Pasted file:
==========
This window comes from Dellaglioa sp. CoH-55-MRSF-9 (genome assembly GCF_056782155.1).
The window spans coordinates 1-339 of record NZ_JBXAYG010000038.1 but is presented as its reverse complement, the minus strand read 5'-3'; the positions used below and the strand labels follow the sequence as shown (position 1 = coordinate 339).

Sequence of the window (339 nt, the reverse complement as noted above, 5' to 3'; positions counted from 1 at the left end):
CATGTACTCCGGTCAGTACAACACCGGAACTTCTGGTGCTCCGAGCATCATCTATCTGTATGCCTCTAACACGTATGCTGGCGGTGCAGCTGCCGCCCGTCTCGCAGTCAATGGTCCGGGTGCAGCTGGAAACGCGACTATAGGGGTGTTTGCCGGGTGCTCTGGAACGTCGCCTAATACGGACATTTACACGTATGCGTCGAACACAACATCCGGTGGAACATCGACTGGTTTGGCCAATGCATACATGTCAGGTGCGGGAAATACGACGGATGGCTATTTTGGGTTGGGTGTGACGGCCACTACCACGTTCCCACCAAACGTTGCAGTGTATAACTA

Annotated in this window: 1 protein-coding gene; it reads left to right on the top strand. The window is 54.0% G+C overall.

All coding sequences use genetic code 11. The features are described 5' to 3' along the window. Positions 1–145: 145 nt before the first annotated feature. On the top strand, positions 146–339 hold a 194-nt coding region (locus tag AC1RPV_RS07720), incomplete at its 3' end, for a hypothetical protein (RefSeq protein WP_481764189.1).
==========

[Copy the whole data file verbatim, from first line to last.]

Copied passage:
This window comes from Dellaglioa sp. CoH-55-MRSF-9 (genome assembly GCF_056782155.1).
The window spans coordinates 1-339 of record NZ_JBXAYG010000038.1 but is presented as its reverse complement, the minus strand read 5'-3'; the positions used below and the strand labels follow the sequence as shown (position 1 = coordinate 339).

Sequence of the window (339 nt, the reverse complement as noted above, 5' to 3'; positions counted from 1 at the left end):
CATGTACTCCGGTCAGTACAACACCGGAACTTCTGGTGCTCCGAGCATCATCTATCTGTATGCCTCTAACACGTATGCTGGCGGTGCAGCTGCCGCCCGTCTCGCAGTCAATGGTCCGGGTGCAGCTGGAAACGCGACTATAGGGGTGTTTGCCGGGTGCTCTGGAACGTCGCCTAATACGGACATTTACACGTATGCGTCGAACACAACATCCGGTGGAACATCGACTGGTTTGGCCAATGCATACATGTCAGGTGCGGGAAATACGACGGATGGCTATTTTGGGTTGGGTGTGACGGCCACTACCACGTTCCCACCAAACGTTGCAGTGTATAACTA

Annotated in this window: 1 protein-coding gene; it reads left to right on the top strand. The window is 54.0% G+C overall.

All coding sequences use genetic code 11. The features are described 5' to 3' along the window. Positions 1–145: 145 nt before the first annotated feature. On the top strand, positions 146–339 hold a 194-nt coding region (locus tag AC1RPV_RS07720), incomplete at its 3' end, for a hypothetical protein (RefSeq protein WP_481764189.1).